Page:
The 12 Key Pillars of Novel Construction by C. S. Lakin
Another great resource to help prep would-be authors with the entire novel-writing process, from concept to finished draft. C.S. Lakin has wonderful resources, both in her books and on her website. Don’t be overwhelmed. The explanations and examples can be intimidating, but the information here is extensive and solid. The more you take away from this author, the better chance you’ll have of creating a solid story and taking a positive step in the direction of becoming a successful author.
2k to 10k by Rachel Aaron
It looks like a book, but it’s not. It was originally a blog post that she turned into an ebook and sold as an ebook. Like the previous entry, this is an easy read, and especially valuable, both as a writing approach and as inspiration to demonstrate that for competent writers, your story can flow quickly from your creative mind through your fingers and into your work-in-progress. I found Rachel’s insights invaluable in developing a regular writing habit.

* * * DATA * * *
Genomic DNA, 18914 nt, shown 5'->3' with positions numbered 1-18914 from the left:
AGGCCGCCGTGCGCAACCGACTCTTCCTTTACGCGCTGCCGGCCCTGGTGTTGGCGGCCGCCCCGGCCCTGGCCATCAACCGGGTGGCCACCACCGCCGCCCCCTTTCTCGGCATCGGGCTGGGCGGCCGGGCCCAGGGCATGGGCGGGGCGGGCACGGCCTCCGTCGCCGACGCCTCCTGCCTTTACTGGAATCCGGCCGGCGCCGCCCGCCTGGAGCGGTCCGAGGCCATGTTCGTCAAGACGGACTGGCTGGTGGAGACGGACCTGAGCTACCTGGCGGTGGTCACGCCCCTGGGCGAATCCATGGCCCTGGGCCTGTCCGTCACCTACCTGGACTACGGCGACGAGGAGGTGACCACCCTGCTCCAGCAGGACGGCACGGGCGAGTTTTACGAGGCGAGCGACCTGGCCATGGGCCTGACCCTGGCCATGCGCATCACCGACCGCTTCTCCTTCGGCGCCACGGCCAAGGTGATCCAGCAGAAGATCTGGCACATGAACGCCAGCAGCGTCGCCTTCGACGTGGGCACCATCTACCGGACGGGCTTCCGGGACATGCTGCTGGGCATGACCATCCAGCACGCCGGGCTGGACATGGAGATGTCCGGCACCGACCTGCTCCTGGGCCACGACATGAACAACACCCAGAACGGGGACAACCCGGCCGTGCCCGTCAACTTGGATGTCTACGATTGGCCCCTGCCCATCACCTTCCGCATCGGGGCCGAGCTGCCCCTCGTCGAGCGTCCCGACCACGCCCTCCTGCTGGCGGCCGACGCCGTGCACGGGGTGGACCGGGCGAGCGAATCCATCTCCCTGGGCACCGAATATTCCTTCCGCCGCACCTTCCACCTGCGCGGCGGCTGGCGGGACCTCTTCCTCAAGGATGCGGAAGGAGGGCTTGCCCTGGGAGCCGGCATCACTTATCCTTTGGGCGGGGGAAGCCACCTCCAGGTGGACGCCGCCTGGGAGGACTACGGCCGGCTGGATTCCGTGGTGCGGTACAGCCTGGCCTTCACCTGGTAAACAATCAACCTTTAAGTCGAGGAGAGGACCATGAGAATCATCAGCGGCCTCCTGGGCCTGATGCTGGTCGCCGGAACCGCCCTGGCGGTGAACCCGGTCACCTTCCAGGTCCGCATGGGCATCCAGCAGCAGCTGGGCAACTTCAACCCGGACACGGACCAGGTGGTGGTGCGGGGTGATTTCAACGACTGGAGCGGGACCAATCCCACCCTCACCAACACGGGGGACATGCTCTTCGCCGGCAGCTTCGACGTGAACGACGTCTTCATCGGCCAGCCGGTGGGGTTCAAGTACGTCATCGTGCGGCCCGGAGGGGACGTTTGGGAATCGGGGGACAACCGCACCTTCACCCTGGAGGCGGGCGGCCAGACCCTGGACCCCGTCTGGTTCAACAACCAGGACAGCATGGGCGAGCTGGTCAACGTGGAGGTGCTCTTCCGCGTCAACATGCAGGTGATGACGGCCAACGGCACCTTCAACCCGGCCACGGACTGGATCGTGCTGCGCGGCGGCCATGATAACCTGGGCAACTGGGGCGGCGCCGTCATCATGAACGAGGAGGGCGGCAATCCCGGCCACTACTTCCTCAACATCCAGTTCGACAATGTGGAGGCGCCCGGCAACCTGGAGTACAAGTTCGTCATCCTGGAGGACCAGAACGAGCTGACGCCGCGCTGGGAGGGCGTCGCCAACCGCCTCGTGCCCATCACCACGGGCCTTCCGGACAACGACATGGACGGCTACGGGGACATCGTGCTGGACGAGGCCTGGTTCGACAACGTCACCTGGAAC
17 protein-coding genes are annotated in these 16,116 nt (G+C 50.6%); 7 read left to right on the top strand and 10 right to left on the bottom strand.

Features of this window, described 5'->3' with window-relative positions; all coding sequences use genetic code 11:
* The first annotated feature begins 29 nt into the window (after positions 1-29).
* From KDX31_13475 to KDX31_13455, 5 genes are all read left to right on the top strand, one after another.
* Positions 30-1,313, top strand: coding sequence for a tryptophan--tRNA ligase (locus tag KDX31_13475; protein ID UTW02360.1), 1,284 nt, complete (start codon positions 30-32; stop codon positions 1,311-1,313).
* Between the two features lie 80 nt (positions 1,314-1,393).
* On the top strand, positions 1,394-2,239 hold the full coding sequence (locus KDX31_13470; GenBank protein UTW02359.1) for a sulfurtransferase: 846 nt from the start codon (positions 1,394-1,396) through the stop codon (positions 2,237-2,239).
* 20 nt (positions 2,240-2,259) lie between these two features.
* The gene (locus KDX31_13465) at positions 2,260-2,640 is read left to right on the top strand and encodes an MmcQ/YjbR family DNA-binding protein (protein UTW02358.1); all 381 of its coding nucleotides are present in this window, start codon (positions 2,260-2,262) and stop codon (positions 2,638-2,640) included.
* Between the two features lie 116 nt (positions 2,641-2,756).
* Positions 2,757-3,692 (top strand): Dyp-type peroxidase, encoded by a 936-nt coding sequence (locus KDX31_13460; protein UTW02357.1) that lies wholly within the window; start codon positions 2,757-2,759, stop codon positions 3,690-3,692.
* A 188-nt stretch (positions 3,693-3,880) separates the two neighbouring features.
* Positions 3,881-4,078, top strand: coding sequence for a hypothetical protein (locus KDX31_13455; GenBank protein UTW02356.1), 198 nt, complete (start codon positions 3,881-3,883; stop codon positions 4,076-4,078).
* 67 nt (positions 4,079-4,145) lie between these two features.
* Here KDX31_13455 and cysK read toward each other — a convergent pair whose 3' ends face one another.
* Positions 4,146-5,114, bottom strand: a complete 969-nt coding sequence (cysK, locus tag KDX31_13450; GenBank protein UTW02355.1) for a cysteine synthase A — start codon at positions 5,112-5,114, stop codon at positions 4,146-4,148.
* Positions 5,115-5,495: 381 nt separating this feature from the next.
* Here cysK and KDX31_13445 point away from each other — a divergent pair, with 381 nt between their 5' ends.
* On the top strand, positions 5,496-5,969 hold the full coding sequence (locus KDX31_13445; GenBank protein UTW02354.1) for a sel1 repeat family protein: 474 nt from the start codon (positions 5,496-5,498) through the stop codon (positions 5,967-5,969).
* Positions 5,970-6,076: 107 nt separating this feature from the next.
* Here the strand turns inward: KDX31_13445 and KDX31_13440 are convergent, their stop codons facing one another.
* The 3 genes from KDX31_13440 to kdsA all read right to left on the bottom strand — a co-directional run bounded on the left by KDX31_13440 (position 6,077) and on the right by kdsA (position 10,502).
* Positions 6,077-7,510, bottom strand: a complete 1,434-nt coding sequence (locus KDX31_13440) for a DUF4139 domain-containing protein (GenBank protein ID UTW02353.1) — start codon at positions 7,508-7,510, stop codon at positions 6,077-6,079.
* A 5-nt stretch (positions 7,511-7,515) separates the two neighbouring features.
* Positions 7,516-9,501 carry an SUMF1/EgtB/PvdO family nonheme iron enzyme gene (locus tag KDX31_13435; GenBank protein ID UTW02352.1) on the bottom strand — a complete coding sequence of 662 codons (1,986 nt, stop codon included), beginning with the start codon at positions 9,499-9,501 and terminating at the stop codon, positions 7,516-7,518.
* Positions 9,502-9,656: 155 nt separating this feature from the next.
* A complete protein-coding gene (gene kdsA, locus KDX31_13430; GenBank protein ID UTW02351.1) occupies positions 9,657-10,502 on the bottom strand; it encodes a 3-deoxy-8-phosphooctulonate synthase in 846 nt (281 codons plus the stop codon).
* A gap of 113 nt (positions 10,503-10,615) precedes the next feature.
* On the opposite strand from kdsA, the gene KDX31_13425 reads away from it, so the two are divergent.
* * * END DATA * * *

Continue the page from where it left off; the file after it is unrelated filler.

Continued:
She sat He stood by Ginger Hanson
I know. The title is somewhat underwhelming, but the contents and techniques outlined here are superbly helpful in developing your outline and subsequent manuscript. What are those essential elements the reader needs to understand your story without being overwhelmed with nauseating detail? This will give you a head start. In retrospect, I think I would have liked to have read this one sooner than I actually did. I think it would have helped quicken my pace and finalize my outlines and manuscript sooner.
Take off your pants! by Libbie Hawker